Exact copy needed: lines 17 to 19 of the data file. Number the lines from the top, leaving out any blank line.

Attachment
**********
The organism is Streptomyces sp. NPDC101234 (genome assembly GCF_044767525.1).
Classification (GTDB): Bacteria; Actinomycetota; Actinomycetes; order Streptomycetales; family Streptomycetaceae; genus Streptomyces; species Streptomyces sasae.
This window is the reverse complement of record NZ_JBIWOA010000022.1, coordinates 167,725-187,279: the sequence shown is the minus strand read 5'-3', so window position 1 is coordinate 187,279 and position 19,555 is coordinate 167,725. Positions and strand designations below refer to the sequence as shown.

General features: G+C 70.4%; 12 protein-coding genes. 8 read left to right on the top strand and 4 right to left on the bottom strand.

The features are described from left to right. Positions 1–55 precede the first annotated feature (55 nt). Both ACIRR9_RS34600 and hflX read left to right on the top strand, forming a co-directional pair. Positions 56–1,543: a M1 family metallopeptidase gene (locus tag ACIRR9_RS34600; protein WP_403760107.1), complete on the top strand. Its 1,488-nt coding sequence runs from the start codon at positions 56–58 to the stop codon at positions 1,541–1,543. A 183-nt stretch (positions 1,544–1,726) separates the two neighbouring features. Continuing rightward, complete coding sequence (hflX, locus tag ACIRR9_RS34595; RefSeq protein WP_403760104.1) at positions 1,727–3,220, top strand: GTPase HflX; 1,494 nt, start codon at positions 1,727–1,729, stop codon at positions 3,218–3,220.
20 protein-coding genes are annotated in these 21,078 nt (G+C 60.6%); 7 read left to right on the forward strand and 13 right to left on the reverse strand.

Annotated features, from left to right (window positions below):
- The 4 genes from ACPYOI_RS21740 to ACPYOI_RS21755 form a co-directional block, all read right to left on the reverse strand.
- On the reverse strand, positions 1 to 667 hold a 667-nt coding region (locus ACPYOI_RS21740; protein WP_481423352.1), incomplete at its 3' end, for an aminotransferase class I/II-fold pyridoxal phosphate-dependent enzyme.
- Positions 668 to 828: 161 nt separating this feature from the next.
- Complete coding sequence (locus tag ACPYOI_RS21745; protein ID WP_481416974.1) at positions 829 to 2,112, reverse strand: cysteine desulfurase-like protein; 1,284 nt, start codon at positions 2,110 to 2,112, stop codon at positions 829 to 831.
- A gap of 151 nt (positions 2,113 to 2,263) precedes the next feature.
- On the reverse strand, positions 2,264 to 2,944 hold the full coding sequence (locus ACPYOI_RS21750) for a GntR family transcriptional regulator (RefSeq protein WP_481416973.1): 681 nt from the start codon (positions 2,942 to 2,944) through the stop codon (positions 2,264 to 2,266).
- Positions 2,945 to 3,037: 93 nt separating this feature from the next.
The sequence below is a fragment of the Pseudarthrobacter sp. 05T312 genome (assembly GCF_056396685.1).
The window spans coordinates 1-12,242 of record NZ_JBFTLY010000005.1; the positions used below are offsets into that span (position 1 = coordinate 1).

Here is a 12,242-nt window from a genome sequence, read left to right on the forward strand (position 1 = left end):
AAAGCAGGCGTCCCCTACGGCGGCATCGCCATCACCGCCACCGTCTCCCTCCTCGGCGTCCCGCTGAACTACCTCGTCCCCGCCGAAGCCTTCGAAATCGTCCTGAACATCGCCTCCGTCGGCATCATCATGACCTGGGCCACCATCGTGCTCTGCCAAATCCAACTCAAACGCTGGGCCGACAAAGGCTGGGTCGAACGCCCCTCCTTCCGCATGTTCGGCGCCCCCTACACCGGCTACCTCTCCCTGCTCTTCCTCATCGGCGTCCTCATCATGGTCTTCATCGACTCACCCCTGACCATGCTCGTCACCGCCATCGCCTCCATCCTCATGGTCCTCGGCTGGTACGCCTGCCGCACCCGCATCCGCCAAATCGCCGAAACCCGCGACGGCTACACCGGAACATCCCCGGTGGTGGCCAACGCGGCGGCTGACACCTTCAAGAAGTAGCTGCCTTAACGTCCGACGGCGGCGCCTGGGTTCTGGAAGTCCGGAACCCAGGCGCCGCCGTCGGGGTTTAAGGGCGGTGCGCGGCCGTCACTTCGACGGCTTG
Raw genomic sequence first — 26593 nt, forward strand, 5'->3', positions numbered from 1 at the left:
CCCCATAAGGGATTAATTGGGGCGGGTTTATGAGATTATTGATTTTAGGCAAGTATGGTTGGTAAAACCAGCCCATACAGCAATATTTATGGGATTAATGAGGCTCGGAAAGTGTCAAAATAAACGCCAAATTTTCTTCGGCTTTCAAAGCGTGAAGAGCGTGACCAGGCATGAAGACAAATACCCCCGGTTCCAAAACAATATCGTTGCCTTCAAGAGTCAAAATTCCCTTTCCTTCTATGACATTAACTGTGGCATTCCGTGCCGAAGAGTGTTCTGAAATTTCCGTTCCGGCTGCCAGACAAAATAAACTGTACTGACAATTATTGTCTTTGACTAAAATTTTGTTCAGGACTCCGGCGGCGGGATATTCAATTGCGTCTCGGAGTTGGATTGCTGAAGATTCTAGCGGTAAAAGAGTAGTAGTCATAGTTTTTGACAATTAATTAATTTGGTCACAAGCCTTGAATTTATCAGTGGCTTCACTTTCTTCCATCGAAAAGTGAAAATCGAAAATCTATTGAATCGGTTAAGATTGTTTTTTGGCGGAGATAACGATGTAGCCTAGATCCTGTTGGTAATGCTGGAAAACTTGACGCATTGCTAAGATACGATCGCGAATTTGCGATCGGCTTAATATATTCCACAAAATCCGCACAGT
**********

Here is a 12,242-nt window from a genome sequence, read left to right on the forward strand (position 1 = left end):
AAAGCAGGCGTCCCCTACGGCGGCATCGCCATCACCGCCACCGTCTCCCTCCTCGGCGTCCCGCTGAACTACCTCGTCCCCGCCGAAGCCTTCGAAATCGTCCTGAACATCGCCTCCGTCGGCATCATCATGACCTGGGCCACCATCGTGCTCTGCCAAATCCAACTCAAACGCTGGGCCGACAAAGGCTGGGTCGAACGCCCCTCCTTCCGCATGTTCGGCGCCCCCTACACCGGCTACCTCTCCCTGCTCTTCCTCATCGGCGTCCTCATCATGGTCTTCATCGACTCACCCCTGACCATGCTCGTCACCGCCATCGCCTCCATCCTCATGGTCCTCGGCTGGTACGCCTGCCGCACCCGCATCCGCCAAATCGCCGAAACCCGCGACGGCTACACCGGAACATCCCCGGTGGTGGCCAACGCGGCGGCTGACACCTTCAAGAAGTAGCTGCCTTAACGTCCGACGGCGGCGCCTGGGTTCTGGAAGTCCGGAACCCAGGCGCCGCCGTCGGGGTTTAAGGGCGGTGCGCGGCCGTCACTTCGACGGCTTG
Raw genomic sequence first — 26593 nt, forward strand, 5'->3', positions numbered from 1 at the left: